Price gap between petrol and diesel rises to a record 17p a litre

Price gap between petrol and diesel rises to a record 17p a litre
The biggest gap between petrol and diesel pump prices since at least 2000 has emerged this week, analysis of RAC Fuel Watch data has revealed.

Diesel is now 17p a litre more expensive than petrol at an average of 180.22p while petrol is selling for an average of 162.96p across the UK.

RAC fuel spokesman Simon Williams said: “While average prices of both petrol and diesel have dropped considerably from the all-time highs of the summer, diesel is now a record 17p a litre more expensive than unleaded.

“The gap between the two fuels is normally around 4p a litre but this has widened since Russia invaded Ukraine. Prior to this, diesel had only ever been as much as 11p dearer than petrol back in March 2020. Looking at the two fuels on the wholesale market, the gap is currently 20p a litre but has been as high as 27p at the end of August this year.

“Despite this, the gap at the pumps in the following fortnight – the time it generally takes for price changes on the wholesale market to be fully reflected on the UK’s forecourts – only averaged 14p.”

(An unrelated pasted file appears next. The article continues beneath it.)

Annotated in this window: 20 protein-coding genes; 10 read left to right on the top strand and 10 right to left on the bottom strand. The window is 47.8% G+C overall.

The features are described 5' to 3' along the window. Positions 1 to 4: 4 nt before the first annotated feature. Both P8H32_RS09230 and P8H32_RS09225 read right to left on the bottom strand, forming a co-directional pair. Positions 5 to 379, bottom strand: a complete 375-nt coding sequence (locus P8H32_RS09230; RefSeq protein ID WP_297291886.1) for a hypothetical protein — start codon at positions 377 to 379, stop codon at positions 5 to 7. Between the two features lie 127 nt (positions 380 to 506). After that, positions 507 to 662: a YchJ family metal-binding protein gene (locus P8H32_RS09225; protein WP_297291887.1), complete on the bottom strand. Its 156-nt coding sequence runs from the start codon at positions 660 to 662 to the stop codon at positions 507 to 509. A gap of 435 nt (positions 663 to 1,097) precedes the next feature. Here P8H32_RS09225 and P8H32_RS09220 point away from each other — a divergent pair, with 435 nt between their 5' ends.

However, it is not just the Russian invasion of Ukraine that has been the driving force behind the record price gap.

Williams continued: “Several factors are combining to make diesel more expensive. While the EU is not set to ban Russian diesel imports until February 2023, the UK has already done so. This is significant as we used to import a third of our diesel from Russia.

“In addition, European demand for gas oil – red diesel – tends to go up at this time of year as it is commonly used for heating. And this is greater this autumn as Europe is looking to lessen its reliance on gas and, as a result, is boosting its diesel supplies to get through the winter.

“This all means it’s continuing to be a tough time to be a diesel driver. Fortunately, the average price is now almost 20p a litre less than it was at its high of 199.09p in late June. But with the pound recently dropping to record lows against the dollar all we would need is for the price of oil to start rising from its current level of around $90 a barrel to cause both diesel and petrol prices to climb back up again.

“Diesel has occasionally been sold for less than petrol with the biggest gap being 3p in March 2020 when petrol averaged 114p and diesel 111p.”

The table below highlights the changes in prices over the last month.

DateAverage Unleaded PriceAverage Diesel Price

With the news that the price for a litre of petrol and diesel has hit a record 17p a litre, it is important for those diesel drivers to try and save fuel.

For the latest prices for petrol and diesel, visit RAC Fuel Watch.

What do you make of today’s news? What can be done to tackle this issue? Leave your comment below.

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